Phosphors by definition are materials that emit photons with a high efficiency and are of practical interest precisely for their luminescence, including cathodoluminescence. The unusual properties of these materials were discovered long before the development of such devices as cathode-ray-tube (CRT)-based instruments, in which phosphors found one of their most important applications. Currently phosphors are also used in fluorescent lamps, electroluminescent flatpanel displays, x-ray screens, scintillators, infrared-to-visible converters, electron microscope fluorescent screens, and color television screens (for a review, see Pappalardo, 1987). In the latter application, for example, ZnS:Ag is used for the blue component, ZnS:Cu, AI for the green component, and Y2O3:Eu3+ or Y2O2S:Eu3+ for the red component. In ZnS phosphors, with high CL efficiency, the mechanism of emission is that of donor-acceptor pairs. The emission peak wavelength (i.e., the color) of light produced by a particular phosphor depends on the impurities present in the material. Table 8.1 lists some of the phosphors used in cathode-ray tubes.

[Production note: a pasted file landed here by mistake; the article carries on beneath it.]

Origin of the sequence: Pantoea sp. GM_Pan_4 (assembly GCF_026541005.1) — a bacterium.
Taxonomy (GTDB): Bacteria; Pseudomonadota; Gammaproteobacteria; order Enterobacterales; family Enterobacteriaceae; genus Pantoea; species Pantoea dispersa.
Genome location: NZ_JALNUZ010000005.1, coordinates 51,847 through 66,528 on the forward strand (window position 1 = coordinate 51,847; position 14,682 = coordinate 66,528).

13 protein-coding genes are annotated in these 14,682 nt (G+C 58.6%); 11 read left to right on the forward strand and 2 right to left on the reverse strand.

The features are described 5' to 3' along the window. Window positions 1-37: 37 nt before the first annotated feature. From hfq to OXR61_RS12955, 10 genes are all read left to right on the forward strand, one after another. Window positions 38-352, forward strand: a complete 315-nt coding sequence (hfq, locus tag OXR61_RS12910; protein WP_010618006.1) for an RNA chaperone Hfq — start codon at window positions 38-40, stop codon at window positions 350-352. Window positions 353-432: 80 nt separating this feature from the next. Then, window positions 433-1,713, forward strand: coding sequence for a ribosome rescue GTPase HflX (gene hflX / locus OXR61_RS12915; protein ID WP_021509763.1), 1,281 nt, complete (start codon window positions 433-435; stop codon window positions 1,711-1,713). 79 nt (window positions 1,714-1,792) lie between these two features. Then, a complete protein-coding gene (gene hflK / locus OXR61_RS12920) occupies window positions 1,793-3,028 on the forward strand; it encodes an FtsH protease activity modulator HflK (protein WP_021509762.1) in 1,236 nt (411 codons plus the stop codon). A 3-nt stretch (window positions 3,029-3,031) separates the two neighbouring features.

KeywordsLoss Parameter Electron Beam Excitation Electron Beam Current Density 20nm Bandwidth Electron Beam Voltage
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